In the wake of my recent treatise against Twitter in Relevant magazine, I’ve felt a little bit guilty. I’ve felt like I need to apologize to technology for being so hard on it, for assuming the worst about it always. I still and always will insist on critical analysis of new technologies, and I still believe that we should err on the side of skepticism rather than unthinking embrace, but I’ve come to realize this week that the technologies I often and have very publicly railed against (Facebook, Twitter, Bluetooth, etc) can and are being used for good things. God uses these things in spite of their creepy digital impersonality.
I’ve recognized that Facebook isn’t all bad. I’ve met some impressive, enjoyable people through Facebook and have (believe it or not) made existing friendships stronger in some cases.
I’ve realized that, on a depressing night when there is nothing but relationship trouble and regrets and waning resolution, getting a text message from a friend is a rollicking piece of grace.
I’ve discovered that, when e-mails are too distant and phone calls too invasive, g-chat often strikes the right balance. Sometimes the hour-long g-chats are the most enlightening and comforting, sometimes more so than face-to-face conversation, strange as that is for me to admit.
But I’ve also remembered that there is nothing better than a handwritten letter or note. Digital communication may be more immediate, but getting a letter in someone’s personal pen is really unrivaled.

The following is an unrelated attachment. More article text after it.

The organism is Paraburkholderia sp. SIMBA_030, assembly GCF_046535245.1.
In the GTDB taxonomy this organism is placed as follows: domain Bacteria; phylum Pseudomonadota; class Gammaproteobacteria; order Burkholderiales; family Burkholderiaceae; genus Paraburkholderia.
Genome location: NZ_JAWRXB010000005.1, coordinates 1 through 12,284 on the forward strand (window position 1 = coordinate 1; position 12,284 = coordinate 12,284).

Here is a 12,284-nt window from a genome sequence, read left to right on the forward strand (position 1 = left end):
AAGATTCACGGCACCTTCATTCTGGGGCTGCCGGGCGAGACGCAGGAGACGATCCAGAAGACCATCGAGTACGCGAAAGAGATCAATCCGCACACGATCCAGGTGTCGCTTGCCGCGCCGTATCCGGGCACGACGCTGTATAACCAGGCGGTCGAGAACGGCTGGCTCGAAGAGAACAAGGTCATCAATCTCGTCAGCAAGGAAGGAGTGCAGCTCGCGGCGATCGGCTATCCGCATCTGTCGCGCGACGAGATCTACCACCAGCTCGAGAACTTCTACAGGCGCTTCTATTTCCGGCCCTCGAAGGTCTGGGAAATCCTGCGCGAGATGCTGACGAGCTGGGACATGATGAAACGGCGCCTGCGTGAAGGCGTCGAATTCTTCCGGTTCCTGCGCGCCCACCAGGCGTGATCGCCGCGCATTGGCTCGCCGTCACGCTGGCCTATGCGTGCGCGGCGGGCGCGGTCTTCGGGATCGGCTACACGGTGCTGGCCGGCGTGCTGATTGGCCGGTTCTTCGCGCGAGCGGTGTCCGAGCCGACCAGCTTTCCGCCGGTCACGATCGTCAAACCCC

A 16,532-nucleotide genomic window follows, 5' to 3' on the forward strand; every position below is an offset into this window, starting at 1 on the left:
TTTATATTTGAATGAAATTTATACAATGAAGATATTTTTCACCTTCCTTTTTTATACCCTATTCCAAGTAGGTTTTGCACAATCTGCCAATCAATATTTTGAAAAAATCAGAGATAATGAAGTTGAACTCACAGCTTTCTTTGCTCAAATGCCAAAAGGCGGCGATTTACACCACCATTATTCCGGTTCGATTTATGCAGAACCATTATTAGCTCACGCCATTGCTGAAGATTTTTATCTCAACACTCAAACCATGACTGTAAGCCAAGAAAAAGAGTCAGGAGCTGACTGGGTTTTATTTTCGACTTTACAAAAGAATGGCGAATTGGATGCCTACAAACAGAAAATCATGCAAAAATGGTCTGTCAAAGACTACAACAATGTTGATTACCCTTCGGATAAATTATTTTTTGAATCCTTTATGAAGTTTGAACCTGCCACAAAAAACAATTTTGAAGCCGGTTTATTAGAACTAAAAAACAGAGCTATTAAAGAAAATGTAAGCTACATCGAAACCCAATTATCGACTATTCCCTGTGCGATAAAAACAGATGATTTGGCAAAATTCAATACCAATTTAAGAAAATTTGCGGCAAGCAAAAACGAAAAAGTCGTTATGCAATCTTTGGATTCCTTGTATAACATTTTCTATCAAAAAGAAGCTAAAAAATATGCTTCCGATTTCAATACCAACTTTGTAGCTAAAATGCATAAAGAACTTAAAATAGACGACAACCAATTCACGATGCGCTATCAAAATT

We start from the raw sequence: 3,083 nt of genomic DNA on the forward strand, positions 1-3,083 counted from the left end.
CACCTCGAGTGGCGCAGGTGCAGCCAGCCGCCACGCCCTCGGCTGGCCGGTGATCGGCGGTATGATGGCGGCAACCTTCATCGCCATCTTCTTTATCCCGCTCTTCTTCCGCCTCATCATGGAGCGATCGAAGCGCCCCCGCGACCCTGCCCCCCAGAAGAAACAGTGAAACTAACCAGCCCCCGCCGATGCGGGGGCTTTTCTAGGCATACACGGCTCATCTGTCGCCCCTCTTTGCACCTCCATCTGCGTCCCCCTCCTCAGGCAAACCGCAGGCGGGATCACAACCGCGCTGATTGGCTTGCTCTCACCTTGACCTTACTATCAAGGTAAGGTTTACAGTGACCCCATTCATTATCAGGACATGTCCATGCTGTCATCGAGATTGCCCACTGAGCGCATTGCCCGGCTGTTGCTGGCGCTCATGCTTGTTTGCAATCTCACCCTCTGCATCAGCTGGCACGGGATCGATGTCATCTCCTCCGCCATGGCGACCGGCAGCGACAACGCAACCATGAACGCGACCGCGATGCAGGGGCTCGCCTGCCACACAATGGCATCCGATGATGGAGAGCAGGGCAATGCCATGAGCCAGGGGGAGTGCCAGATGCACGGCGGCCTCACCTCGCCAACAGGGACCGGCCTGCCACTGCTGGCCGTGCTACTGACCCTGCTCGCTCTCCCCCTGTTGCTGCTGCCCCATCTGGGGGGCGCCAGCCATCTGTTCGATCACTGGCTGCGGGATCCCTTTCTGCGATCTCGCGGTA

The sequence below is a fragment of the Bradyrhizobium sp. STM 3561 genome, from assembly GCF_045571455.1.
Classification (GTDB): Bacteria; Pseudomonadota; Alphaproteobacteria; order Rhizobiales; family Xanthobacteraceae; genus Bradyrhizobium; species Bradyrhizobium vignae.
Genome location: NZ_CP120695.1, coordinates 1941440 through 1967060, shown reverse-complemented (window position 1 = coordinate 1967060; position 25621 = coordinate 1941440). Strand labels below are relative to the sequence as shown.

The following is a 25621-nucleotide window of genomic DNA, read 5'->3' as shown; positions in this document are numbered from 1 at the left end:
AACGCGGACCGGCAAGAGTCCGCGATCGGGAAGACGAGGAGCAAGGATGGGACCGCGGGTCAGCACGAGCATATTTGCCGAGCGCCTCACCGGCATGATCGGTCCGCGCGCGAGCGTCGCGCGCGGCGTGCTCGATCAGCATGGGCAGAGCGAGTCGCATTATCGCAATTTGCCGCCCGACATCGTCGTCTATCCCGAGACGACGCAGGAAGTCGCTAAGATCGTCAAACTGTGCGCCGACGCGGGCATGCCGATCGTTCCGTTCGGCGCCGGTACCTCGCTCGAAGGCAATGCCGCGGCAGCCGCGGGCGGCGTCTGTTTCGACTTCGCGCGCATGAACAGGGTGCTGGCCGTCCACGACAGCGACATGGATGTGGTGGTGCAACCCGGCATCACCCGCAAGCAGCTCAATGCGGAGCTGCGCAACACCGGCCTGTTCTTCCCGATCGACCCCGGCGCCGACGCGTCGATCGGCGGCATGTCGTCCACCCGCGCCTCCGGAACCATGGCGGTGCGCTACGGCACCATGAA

But I think what I’m talking about here isn’t so much a discussion of technology or specific media forms as it is a reflection on the beauty of communication in general. No matter how it happens, it’s a miracle. Communication is a miracle. This is what I told my students when I taught communication theory at UCLA last year. It’s a miracle because it allows us to create meaning together. As James Carey would say: Communication is to share in the creation of a reality that we then live within and under.
I was required to teach James Carey (he’s a heavy hitter in Comm Theory), but I think a few times I went off-script and talked to them about Martin Buber and his book I and Thou, which is a deeply religious, mysterious book but has some application to communication theory I think. In it, Buber talks about the holiness of communication, about that possibility. There’s no way I can begin to summarize it here, but essentially Buber talks about how, in our communication with each other—that is, in the space between I and You—we experience a meaning that transcends either me or you but encompasses us both; it’s a miracle that exists only when shared, and lives only in the temporal act of communicating. It’s what gives us those strange, incomparable feelings of fulfillment when we feel like we are connecting with someone in a conversation.
Here’s a quote from I and Thou that I like, even if it is a bit abstract:
“Between you and it there is a reciprocity of giving: you say You to it and give yourself to it; it says You to you and gives itself to you. You cannot come to an understanding about it with others; you are lonely with it; but it teaches you to encounter others and to stand your ground in such encounters; and through the grace of its advents and the melancholy of its departures it leads you to that You in which the lines of relation, though parallel, intersect. It does not help you to survive; it only helps you to have intimations of eternity.”
I’m not sure exactly what all of that means, but it rings true. Communication isn’t easy, and doesn’t solve all of our problems… but it is a miracle, a blessing, and can open our eyes to the holy in ways that solitary experience surely cannot.
And if that communication occurs on Twitter and it happens to offer someone an intimation of eternity, well, who am I to say anything other than thanks be to God.